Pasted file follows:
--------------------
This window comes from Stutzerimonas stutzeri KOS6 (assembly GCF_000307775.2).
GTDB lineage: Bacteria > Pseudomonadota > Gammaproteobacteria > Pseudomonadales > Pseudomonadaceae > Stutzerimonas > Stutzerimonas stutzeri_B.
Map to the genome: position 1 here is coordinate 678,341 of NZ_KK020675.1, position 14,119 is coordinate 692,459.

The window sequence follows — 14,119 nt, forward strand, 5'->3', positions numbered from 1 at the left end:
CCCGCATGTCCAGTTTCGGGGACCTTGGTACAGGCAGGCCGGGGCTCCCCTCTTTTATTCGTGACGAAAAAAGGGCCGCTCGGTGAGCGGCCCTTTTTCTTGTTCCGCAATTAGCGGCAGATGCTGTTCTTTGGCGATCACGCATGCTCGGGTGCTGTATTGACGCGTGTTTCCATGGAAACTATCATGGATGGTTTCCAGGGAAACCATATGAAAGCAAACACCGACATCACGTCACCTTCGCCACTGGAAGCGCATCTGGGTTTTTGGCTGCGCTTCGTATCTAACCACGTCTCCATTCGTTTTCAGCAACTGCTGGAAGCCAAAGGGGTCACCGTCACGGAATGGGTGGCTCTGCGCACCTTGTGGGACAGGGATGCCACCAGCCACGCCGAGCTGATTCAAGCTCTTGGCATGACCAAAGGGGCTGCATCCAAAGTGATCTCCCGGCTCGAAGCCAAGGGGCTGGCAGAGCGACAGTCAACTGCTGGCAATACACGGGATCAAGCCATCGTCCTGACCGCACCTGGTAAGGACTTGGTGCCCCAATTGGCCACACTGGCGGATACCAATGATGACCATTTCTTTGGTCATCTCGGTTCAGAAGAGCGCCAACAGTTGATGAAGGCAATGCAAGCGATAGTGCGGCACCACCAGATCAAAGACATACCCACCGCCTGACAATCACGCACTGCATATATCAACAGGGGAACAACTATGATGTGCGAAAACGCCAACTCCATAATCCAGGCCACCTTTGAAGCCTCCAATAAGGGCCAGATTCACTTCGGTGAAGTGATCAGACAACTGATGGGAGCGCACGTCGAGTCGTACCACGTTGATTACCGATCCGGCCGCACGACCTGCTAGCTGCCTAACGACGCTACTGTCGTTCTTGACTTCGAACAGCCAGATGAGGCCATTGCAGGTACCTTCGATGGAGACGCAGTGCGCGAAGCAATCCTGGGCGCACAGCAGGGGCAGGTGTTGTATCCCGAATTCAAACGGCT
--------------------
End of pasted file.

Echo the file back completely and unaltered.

This window comes from Stutzerimonas stutzeri KOS6 (assembly GCF_000307775.2).
GTDB lineage: Bacteria > Pseudomonadota > Gammaproteobacteria > Pseudomonadales > Pseudomonadaceae > Stutzerimonas > Stutzerimonas stutzeri_B.
Map to the genome: position 1 here is coordinate 678,341 of NZ_KK020675.1, position 14,119 is coordinate 692,459.

The window sequence follows — 14,119 nt, forward strand, 5'->3', positions numbered from 1 at the left end:
CCCGCATGTCCAGTTTCGGGGACCTTGGTACAGGCAGGCCGGGGCTCCCCTCTTTTATTCGTGACGAAAAAAGGGCCGCTCGGTGAGCGGCCCTTTTTCTTGTTCCGCAATTAGCGGCAGATGCTGTTCTTTGGCGATCACGCATGCTCGGGTGCTGTATTGACGCGTGTTTCCATGGAAACTATCATGGATGGTTTCCAGGGAAACCATATGAAAGCAAACACCGACATCACGTCACCTTCGCCACTGGAAGCGCATCTGGGTTTTTGGCTGCGCTTCGTATCTAACCACGTCTCCATTCGTTTTCAGCAACTGCTGGAAGCCAAAGGGGTCACCGTCACGGAATGGGTGGCTCTGCGCACCTTGTGGGACAGGGATGCCACCAGCCACGCCGAGCTGATTCAAGCTCTTGGCATGACCAAAGGGGCTGCATCCAAAGTGATCTCCCGGCTCGAAGCCAAGGGGCTGGCAGAGCGACAGTCAACTGCTGGCAATACACGGGATCAAGCCATCGTCCTGACCGCACCTGGTAAGGACTTGGTGCCCCAATTGGCCACACTGGCGGATACCAATGATGACCATTTCTTTGGTCATCTCGGTTCAGAAGAGCGCCAACAGTTGATGAAGGCAATGCAAGCGATAGTGCGGCACCACCAGATCAAAGACATACCCACCGCCTGACAATCACGCACTGCATATATCAACAGGGGAACAACTATGATGTGCGAAAACGCCAACTCCATAATCCAGGCCACCTTTGAAGCCTCCAATAAGGGCCAGATTCACTTCGGTGAAGTGATCAGACAACTGATGGGAGCGCACGTCGAGTCGTACCACGTTGATTACCGATCCGGCCGCACGACCTGCTAGCTGCCTAACGACGCTACTGTCGTTCTTGACTTCGAACAGCCAGATGAGGCCATTGCAGGTACCTTCGATGGAGACGCAGTGCGCGAAGCAATCCTGGGCGCACAGCAGGGGCAGGTGTTGTATCCCGAATTCAAACGGCT